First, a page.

Classic Computer Magazine Archive CREATIVE COMPUTING VOL. 9, NO. 7 / JULY 1983 / PAGE 22

CompuCorder speech storage and output device. (evaluation) Bud Stolker.

When I first read the flyer announcing computalker Consultants' newest product, CompuCorder, I thought back to that crisp winter evening in early 1979 when Oric, my Vector Graphic computeR, spoke his first words. Installing the software had taken a month, and had exposed me for the first time to software patching and (shudder) assembly language.

Daily I called the Computalker lab across the continent, reporting on the progress of the previous night, and asking for new equates to assemble, new bytes to poke. My speech synthesizer just wouldn't speak. Desperately I hoped that I hadn't thrown away money on a technology that I might never comprehend, and on a device that might never work.

I needn't have worried. Like the Heathkit people, Computaker Consultants wouldn't let me fail. My progress was slow at first, then quicker as I grasped how the software worked. I remember vividly my sense of wonder when the mysterious black box mounted on my new circuit board finally cleared its electronic throat and spoke. "How do I sound, Boss?" it said. It was more of a mumble than a crisp question, but I imagined that I understood. What a proud papa was I that night!

Technology has come a long way since synthetic speech first appeared in the microcomputer world in the mid 70's. The development of reliable, inexpensive circuit boards for voice output by Votrax and Computalker Consultants amounted to a genuine breakthrough in both price and performance. The alte 70's saw much of the hardware reduced in size from boards to chips. Today several manufacturers offer synthesizer chips, and devices ranging from elevators to automobiles are talking back to their operators. Talks In Its Master's Voice

Now the makers of that original Computalker speech synthesizer [reviewed in Creative Computing, Sept.-Oct. 1978] have introduced CompuCorder, a new circuit that allows any S-100 computer to talk--or below or whisper--in its master's voice. The CompuCorder board, which retails for $295 plus $10 for CP/M-compatible driver software, can reproduce speech, as well as music and sound effects, with surprisingly high quality. By talking into a microphone, you can personalize the machine to speak in any voice, in any language, with any message. When Oric speaks now, he sounds just like The Boss. And once again I feel like a proud papa.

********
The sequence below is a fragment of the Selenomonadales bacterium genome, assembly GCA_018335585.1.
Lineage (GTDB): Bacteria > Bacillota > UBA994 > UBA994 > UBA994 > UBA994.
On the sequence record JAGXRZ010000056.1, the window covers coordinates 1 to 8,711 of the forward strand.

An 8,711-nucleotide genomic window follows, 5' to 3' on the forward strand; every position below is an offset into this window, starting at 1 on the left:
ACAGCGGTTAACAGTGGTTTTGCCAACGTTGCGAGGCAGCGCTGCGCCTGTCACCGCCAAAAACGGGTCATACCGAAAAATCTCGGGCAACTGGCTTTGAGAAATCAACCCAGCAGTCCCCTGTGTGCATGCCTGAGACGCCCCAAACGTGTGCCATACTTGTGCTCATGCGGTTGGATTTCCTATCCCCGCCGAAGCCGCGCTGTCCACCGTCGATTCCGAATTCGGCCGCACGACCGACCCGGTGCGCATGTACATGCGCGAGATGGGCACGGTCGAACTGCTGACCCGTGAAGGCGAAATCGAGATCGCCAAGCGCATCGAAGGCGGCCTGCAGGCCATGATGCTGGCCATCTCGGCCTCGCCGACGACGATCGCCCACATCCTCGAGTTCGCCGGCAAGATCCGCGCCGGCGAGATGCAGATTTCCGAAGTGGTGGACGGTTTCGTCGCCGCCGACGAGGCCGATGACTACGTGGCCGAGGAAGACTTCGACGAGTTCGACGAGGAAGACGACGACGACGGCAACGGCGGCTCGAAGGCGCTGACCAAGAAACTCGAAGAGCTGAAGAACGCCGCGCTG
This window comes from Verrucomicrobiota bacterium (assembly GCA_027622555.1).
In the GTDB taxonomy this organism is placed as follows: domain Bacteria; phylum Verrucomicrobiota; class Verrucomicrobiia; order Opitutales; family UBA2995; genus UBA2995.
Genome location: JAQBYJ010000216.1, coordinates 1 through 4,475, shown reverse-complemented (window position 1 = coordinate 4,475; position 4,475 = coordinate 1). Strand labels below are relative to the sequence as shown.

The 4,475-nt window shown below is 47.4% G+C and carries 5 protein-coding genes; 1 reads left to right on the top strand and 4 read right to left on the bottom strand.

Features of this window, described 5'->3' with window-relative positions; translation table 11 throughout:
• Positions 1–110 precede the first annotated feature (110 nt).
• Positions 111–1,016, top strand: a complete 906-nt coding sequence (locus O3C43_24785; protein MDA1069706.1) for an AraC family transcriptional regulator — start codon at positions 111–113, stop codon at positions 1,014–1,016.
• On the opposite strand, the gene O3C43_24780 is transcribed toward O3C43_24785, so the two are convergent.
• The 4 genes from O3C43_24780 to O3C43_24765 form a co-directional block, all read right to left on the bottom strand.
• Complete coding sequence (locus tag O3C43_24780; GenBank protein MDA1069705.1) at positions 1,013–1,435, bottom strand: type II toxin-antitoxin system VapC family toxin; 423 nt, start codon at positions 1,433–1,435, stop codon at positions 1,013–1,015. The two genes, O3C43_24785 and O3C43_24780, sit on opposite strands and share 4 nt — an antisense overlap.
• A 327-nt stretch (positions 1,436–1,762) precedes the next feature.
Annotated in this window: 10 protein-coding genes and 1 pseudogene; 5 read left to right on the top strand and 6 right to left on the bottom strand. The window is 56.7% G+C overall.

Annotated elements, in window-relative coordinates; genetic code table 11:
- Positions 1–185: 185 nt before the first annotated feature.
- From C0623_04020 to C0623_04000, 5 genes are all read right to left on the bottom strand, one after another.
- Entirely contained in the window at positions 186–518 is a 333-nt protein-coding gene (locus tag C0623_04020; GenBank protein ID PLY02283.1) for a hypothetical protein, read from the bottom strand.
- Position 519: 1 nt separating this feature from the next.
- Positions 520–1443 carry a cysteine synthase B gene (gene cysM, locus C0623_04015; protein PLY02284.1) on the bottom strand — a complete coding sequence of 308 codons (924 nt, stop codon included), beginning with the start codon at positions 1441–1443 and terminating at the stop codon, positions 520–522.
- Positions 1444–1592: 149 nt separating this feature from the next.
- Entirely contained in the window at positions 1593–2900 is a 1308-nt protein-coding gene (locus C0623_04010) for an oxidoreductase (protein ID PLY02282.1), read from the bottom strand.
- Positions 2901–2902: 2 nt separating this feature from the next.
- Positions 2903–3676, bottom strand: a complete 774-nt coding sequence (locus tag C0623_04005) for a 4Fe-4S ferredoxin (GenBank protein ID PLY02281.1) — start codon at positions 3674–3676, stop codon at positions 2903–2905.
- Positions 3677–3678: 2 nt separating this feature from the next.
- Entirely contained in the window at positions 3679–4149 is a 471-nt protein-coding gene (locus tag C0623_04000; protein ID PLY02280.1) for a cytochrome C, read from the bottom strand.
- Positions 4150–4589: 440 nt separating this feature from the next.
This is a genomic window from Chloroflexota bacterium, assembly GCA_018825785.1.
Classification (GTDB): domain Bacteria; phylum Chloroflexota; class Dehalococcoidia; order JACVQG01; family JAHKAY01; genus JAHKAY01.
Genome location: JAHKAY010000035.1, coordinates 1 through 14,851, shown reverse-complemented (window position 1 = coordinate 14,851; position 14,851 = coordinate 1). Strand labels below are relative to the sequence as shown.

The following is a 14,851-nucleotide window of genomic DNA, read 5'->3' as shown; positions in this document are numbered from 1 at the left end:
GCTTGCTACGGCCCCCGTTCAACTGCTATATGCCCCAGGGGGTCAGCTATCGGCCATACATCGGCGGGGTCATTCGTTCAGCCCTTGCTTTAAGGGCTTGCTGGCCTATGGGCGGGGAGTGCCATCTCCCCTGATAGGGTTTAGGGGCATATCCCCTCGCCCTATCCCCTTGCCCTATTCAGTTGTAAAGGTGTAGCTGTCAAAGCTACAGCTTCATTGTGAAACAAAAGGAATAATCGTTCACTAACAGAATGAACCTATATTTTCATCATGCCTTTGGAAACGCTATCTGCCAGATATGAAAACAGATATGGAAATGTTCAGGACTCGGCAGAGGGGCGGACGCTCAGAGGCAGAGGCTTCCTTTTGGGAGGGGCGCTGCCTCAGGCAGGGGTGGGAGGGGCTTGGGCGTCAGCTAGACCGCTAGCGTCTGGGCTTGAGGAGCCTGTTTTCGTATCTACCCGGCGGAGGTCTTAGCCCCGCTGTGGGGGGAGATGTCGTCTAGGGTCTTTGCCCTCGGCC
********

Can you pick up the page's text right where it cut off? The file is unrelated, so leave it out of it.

CompuCorder is essentially a solid-state tape recorder. It accepts sounds from a microphone or other audio input, stores them as data in random access memory (and on disk files if desired), and plays them back on demand through a conventional amplifier and speaker. The incoming sounds are converted to digital pulses by the on-board hardware, and stored in compressed format as individual bytes. For playback, the driver software sends the circuitry a byte at a time. The hardware converts the digital data back into analog waves which can then be amplified and sent to a speaker. High-Fidelity Encoding Scheme

The encoding process, known as Continuously Variable Slope Detection (CVSD), enables high fidelity reproduction of speech or other sounds. The concept is simple but powerful. As a person talks into a microphone, the mike generates high frequency electrical waves that may be seen on an oscilloscope. The idealized version of one cycle of these waves is the classic sine wave: a gradual slope up to a peak, down again and through the baseline to a bottom point, then back up again.